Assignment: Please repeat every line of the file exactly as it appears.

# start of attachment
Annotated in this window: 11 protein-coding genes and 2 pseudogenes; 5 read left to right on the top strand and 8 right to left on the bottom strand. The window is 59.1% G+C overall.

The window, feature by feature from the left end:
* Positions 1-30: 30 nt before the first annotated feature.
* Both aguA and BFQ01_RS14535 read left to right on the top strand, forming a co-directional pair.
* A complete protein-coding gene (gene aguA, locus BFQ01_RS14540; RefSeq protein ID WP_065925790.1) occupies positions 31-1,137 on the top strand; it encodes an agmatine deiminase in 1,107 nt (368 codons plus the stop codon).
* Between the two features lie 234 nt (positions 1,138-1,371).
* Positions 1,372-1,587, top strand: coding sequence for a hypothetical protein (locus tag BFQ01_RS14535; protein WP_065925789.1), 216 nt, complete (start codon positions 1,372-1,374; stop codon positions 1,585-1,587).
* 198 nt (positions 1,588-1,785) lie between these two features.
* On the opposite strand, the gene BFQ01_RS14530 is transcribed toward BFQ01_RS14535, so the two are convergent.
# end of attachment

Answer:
Annotated in this window: 11 protein-coding genes and 2 pseudogenes; 5 read left to right on the top strand and 8 right to left on the bottom strand. The window is 59.1% G+C overall.

The window, feature by feature from the left end:
* Positions 1-30: 30 nt before the first annotated feature.
* Both aguA and BFQ01_RS14535 read left to right on the top strand, forming a co-directional pair.
* A complete protein-coding gene (gene aguA, locus BFQ01_RS14540; RefSeq protein ID WP_065925790.1) occupies positions 31-1,137 on the top strand; it encodes an agmatine deiminase in 1,107 nt (368 codons plus the stop codon).
* Between the two features lie 234 nt (positions 1,138-1,371).
* Positions 1,372-1,587, top strand: coding sequence for a hypothetical protein (locus tag BFQ01_RS14535; protein WP_065925789.1), 216 nt, complete (start codon positions 1,372-1,374; stop codon positions 1,585-1,587).
* 198 nt (positions 1,588-1,785) lie between these two features.
* On the opposite strand, the gene BFQ01_RS14530 is transcribed toward BFQ01_RS14535, so the two are convergent.